It’s a fact of life that’s all too familiar to recruiters and HR pros alike. Employees come and they go. But as talent acquisition broadens to bring “retention” into the stable of measurements that we use to gauge our effectiveness, more information on the real reasons employees leave begins to emerge. Organizations are frequently looking to recruit, retain and train their employees – but why?
A recent infographic by Paycom addresses the twin issues of “pull” versus “push”. And for those who spend their days attracting employees to their organizations, it might come as a surprise that nearly 94% of employees report voluntarily leaving employers for “push” reasons where the motivators were based on dissatisfaction or a desire to leave versus the siren song (or “pull”) of an outside opportunity.
Did you hear that? If your employees are stepping out, it’s because they were pushed away, not tempted. Therefore, you can do something about it. And you should, because the cost of losing an average employee is 1.5x their annual salary and for every top dog that leaves your company, you can lose 2 more high performing employees. And those top performers? They cost 3x what the average employee costs to replace.
Those are scary numbers. So why are your employees leaving you?
They don’t trust you. At least the higher ups. This one hardly comes as a surprise as corporate loyalty has been wearing relatively thin as of late. However, it’s not entirely impossible to turn this around. One of the best ways to instill confidence in higher leadership in your company is by instituting pay for performance throughout your company. Pay for Performance Programs can increase employee retention by 27%.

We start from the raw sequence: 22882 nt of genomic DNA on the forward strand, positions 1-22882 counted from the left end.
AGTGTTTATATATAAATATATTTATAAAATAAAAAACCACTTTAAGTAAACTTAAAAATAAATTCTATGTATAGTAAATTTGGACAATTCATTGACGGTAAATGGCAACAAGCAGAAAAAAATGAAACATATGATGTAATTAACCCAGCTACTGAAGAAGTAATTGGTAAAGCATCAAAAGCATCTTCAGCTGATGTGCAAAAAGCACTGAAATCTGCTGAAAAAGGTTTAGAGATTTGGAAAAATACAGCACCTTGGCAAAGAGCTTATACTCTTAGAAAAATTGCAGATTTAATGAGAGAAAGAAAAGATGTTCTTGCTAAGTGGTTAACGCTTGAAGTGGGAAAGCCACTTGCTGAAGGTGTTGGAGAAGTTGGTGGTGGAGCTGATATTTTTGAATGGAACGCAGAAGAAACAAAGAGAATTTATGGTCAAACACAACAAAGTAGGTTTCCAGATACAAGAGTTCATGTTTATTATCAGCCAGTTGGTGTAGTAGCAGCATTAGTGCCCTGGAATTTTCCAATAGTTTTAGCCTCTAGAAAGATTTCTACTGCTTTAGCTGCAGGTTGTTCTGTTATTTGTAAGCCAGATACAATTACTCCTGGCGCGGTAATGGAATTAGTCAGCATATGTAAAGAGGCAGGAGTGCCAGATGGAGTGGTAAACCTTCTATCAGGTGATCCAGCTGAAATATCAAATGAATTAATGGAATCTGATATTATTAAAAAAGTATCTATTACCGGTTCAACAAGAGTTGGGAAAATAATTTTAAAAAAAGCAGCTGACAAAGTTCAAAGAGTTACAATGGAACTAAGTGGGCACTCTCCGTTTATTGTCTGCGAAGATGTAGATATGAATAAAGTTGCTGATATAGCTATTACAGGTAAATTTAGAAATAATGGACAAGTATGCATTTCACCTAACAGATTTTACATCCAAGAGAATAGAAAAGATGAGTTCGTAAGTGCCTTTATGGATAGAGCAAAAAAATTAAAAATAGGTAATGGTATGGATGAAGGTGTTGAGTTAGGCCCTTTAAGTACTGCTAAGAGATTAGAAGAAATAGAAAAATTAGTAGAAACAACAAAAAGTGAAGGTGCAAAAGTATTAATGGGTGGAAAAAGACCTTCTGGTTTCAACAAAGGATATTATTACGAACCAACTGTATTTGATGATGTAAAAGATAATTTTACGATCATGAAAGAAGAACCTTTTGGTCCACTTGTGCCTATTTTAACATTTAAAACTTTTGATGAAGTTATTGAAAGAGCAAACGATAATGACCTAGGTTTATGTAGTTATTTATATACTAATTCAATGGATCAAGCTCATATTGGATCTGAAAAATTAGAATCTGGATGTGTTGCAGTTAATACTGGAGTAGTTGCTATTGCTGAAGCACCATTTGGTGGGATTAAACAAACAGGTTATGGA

You’re not paying them enough. Cost of living is rising steadily but take home pay just isn’t and sometimes employees can find better offers elsewhere. It’s tough for organizations to “find money” lying around but there are other ways to create value for your employees. Work-flex time, increased benefits, better training programs to name a few.
Your culture sucks. This is the hardest one to both identify and fix, but it’s costing you big bucks to leave it alone. When you have an unhealthy or undesirable culture within your team or organization, you’re not only at risk of losing your best people but in damaging your employer brand. Pinpointing the issue that’s draining your culture and then excising it will underscore your retention efforts.
You don’t care about their job. So, not to put too fine a point on it, why should they care about your company? Lack of concern for your employees’ development is listed as a top reason with 41% of employees at companies with inadequate training programs planning to leave within a year. In companies that provide excellent training, only 12% of employees want to leave. So start training your employees.
All of this speaks to further aligning business goals with employee goals. AS talent management and talent acquisition draw ever closer, corporate recruiting leaders that focus on areas that traditionally belonged firmly in HR and Management camps: like training, compensation and performance reviews, will find their efforts rewarded by increased retention numbers and better bottom line numbers. In fact, organizations with reward and talent management programs that support their business goals are more
than twice as likely to be high-performing companies.
So what are you waiting for? Get cracking! And be sure to check out part two of this article as well!